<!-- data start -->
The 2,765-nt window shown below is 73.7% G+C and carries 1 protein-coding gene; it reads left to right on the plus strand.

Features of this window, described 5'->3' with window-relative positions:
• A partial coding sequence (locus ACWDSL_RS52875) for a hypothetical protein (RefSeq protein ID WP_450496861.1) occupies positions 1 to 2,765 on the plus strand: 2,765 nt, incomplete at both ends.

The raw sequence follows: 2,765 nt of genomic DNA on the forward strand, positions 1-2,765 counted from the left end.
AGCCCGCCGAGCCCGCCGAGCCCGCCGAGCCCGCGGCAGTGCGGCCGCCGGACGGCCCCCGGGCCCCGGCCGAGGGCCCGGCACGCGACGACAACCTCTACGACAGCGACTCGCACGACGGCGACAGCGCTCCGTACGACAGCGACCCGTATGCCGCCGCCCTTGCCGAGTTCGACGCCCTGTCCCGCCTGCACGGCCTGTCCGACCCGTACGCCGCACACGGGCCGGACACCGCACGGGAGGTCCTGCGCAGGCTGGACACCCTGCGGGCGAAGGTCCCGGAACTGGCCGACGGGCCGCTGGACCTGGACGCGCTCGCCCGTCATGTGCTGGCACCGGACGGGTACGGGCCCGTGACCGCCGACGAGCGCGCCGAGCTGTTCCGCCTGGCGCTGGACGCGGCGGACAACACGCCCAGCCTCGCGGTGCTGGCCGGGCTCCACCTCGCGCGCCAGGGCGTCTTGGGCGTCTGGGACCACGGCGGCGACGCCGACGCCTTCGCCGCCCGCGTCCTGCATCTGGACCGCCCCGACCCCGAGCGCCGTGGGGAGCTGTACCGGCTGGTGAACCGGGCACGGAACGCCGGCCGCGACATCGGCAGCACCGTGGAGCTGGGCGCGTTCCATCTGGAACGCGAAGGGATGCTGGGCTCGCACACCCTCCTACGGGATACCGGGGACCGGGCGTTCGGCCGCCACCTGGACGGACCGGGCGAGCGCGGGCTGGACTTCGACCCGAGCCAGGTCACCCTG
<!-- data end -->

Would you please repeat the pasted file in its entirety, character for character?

The 2,765-nt window shown below is 73.7% G+C and carries 1 protein-coding gene; it reads left to right on the plus strand.

Features of this window, described 5'->3' with window-relative positions:
• A partial coding sequence (locus ACWDSL_RS52875) for a hypothetical protein (RefSeq protein ID WP_450496861.1) occupies positions 1 to 2,765 on the plus strand: 2,765 nt, incomplete at both ends.

The raw sequence follows: 2,765 nt of genomic DNA on the forward strand, positions 1-2,765 counted from the left end.
AGCCCGCCGAGCCCGCCGAGCCCGCCGAGCCCGCGGCAGTGCGGCCGCCGGACGGCCCCCGGGCCCCGGCCGAGGGCCCGGCACGCGACGACAACCTCTACGACAGCGACTCGCACGACGGCGACAGCGCTCCGTACGACAGCGACCCGTATGCCGCCGCCCTTGCCGAGTTCGACGCCCTGTCCCGCCTGCACGGCCTGTCCGACCCGTACGCCGCACACGGGCCGGACACCGCACGGGAGGTCCTGCGCAGGCTGGACACCCTGCGGGCGAAGGTCCCGGAACTGGCCGACGGGCCGCTGGACCTGGACGCGCTCGCCCGTCATGTGCTGGCACCGGACGGGTACGGGCCCGTGACCGCCGACGAGCGCGCCGAGCTGTTCCGCCTGGCGCTGGACGCGGCGGACAACACGCCCAGCCTCGCGGTGCTGGCCGGGCTCCACCTCGCGCGCCAGGGCGTCTTGGGCGTCTGGGACCACGGCGGCGACGCCGACGCCTTCGCCGCCCGCGTCCTGCATCTGGACCGCCCCGACCCCGAGCGCCGTGGGGAGCTGTACCGGCTGGTGAACCGGGCACGGAACGCCGGCCGCGACATCGGCAGCACCGTGGAGCTGGGCGCGTTCCATCTGGAACGCGAAGGGATGCTGGGCTCGCACACCCTCCTACGGGATACCGGGGACCGGGCGTTCGGCCGCCACCTGGACGGACCGGGCGAGCGCGGGCTGGACTTCGACCCGAGCCAGGTCACCCTG